A subtle application of inks can transform the face of a figure from lifeless to vital quickly and easily.
The face of this Dark Angels tactical sergeant was painted from pale purple grey in the shadows, up through a yellowy skintone, and highlighted with fair skin. It’s ok, but it’s definitely missing something.
The application of very thinly glazed inks can take that same face and give it far more personality and life.
The thing to keep in mind is that the face can be broken down into three main zones of color. The human forehead is slightly yellow, the nose, cheeks, and lips are reddish, and the jawline is slightly blue.
When glazing the red, focus upon the bulb of the nose and tops of the cheeks. I’ve also glazed blue onto the scalp to suggest a shaved head rather than baldness. Space marines don’t go bald, man!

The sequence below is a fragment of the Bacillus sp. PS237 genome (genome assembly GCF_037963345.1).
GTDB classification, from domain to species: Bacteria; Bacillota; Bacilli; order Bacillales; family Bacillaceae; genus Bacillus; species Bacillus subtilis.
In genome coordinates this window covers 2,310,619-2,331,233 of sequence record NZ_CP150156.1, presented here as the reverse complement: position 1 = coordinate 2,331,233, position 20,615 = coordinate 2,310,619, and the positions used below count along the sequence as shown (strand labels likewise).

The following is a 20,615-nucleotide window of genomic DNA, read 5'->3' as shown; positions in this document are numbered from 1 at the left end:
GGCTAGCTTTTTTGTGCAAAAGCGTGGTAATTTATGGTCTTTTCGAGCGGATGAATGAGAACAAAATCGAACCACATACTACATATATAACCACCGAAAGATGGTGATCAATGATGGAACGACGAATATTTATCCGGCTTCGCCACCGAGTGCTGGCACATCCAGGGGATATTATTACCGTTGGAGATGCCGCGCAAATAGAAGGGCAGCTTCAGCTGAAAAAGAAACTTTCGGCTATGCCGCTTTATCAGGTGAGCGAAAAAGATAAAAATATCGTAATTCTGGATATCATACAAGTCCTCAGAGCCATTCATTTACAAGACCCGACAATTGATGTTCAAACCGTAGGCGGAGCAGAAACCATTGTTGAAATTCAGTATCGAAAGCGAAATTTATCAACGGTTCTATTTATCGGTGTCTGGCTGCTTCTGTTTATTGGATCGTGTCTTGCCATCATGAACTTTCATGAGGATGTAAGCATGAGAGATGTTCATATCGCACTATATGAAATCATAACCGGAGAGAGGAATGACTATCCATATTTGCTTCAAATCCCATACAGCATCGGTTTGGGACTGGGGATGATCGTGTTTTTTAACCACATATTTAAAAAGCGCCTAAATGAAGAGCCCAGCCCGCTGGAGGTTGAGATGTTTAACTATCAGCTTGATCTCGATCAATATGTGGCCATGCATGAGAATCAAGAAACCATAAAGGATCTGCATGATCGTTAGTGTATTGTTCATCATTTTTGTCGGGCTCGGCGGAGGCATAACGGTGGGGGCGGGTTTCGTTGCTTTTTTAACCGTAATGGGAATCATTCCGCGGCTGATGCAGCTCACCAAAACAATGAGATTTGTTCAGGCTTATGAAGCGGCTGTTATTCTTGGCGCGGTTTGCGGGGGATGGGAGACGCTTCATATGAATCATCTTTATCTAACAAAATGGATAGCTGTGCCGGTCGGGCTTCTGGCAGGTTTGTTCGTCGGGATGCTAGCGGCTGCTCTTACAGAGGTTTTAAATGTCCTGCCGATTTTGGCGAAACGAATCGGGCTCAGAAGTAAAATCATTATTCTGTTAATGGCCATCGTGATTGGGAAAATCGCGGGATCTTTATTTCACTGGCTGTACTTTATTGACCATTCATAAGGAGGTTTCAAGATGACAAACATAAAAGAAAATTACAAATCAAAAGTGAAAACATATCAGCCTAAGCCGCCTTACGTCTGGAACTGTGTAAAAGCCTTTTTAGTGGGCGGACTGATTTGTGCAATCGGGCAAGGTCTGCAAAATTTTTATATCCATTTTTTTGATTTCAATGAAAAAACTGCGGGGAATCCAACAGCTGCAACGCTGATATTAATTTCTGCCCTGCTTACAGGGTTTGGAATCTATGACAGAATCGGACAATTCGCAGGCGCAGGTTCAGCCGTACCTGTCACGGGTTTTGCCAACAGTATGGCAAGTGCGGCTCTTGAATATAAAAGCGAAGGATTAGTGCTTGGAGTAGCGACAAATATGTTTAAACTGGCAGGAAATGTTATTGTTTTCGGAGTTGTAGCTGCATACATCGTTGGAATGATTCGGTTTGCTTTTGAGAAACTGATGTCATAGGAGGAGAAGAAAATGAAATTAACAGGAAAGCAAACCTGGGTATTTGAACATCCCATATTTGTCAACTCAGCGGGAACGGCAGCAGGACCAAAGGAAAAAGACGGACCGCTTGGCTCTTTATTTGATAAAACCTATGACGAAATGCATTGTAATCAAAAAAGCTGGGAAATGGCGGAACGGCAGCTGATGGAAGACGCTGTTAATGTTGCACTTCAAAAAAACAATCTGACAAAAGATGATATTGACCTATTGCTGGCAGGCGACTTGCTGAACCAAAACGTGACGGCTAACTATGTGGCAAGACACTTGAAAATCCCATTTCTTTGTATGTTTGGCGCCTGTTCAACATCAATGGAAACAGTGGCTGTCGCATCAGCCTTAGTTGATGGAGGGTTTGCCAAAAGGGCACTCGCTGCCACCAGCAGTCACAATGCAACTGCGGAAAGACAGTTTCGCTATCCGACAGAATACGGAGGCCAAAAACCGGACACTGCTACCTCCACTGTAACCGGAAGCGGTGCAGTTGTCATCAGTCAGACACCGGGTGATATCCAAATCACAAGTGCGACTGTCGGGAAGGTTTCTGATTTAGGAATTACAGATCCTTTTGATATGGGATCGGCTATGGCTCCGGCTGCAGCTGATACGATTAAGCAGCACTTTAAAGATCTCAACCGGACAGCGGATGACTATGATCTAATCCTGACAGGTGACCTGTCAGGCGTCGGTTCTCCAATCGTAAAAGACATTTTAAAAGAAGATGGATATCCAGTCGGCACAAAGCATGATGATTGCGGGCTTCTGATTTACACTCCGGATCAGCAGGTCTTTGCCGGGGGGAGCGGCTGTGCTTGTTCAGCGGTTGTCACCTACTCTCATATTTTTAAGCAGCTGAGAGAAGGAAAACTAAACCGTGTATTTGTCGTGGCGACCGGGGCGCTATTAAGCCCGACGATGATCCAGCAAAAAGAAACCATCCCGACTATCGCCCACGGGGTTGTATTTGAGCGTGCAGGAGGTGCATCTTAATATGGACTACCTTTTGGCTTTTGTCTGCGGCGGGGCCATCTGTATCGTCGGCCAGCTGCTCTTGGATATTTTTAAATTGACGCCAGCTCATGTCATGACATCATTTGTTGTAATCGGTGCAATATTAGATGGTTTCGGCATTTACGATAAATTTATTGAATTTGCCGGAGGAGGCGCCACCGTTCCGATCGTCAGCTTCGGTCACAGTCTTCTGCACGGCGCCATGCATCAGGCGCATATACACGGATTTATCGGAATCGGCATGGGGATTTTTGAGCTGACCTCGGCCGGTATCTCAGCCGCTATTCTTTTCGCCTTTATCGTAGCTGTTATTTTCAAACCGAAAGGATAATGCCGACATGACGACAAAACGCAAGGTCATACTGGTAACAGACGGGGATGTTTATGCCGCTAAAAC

A drunken dwarf can stand a nice rosy nose & cheeks, while you need to go veeery light with the blue on female figures… unless they’re beardy lady-dwarves!
Don’t overdo the red on the lips: lips that more closely match the color of the surrounding skin look more tense and aggressive. In any event you can always add more, but you can’t take it off.
Two notes on inks:
1) They take a while to dry. Be patient or you’ll start ripping the color off in spots and create a mess. Experience and all that.
2) Inks are transparent, so you need to do all your highlighting & shadows first, because it will be your last (or almost your last) step in the process.
Use these quick tricks on your next figure to breathe a little life into him!